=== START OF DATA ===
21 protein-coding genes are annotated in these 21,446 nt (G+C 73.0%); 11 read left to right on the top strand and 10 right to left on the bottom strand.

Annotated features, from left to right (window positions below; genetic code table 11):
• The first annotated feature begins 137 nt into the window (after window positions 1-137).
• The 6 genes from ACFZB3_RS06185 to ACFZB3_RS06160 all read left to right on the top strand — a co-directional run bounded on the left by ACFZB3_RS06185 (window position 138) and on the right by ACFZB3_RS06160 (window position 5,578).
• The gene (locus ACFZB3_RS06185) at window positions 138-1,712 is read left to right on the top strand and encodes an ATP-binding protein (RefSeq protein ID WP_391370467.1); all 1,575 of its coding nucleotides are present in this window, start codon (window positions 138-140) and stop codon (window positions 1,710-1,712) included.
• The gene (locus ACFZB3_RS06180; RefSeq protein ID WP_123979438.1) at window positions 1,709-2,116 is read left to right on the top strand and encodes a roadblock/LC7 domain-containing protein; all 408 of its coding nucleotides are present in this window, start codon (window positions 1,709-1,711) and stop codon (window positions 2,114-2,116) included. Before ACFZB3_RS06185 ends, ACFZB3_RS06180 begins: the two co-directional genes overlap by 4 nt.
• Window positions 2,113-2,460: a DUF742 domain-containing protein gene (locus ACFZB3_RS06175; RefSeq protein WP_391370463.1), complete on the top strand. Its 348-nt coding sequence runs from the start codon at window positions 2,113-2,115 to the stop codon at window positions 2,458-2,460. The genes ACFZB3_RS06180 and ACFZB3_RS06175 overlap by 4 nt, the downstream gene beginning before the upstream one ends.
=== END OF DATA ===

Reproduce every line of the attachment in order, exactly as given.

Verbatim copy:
21 protein-coding genes are annotated in these 21,446 nt (G+C 73.0%); 11 read left to right on the top strand and 10 right to left on the bottom strand.

Annotated features, from left to right (window positions below; genetic code table 11):
• The first annotated feature begins 137 nt into the window (after window positions 1-137).
• The 6 genes from ACFZB3_RS06185 to ACFZB3_RS06160 all read left to right on the top strand — a co-directional run bounded on the left by ACFZB3_RS06185 (window position 138) and on the right by ACFZB3_RS06160 (window position 5,578).
• The gene (locus ACFZB3_RS06185) at window positions 138-1,712 is read left to right on the top strand and encodes an ATP-binding protein (RefSeq protein ID WP_391370467.1); all 1,575 of its coding nucleotides are present in this window, start codon (window positions 138-140) and stop codon (window positions 1,710-1,712) included.
• The gene (locus ACFZB3_RS06180; RefSeq protein ID WP_123979438.1) at window positions 1,709-2,116 is read left to right on the top strand and encodes a roadblock/LC7 domain-containing protein; all 408 of its coding nucleotides are present in this window, start codon (window positions 1,709-1,711) and stop codon (window positions 2,114-2,116) included. Before ACFZB3_RS06185 ends, ACFZB3_RS06180 begins: the two co-directional genes overlap by 4 nt.
• Window positions 2,113-2,460: a DUF742 domain-containing protein gene (locus ACFZB3_RS06175; RefSeq protein WP_391370463.1), complete on the top strand. Its 348-nt coding sequence runs from the start codon at window positions 2,113-2,115 to the stop codon at window positions 2,458-2,460. The genes ACFZB3_RS06180 and ACFZB3_RS06175 overlap by 4 nt, the downstream gene beginning before the upstream one ends.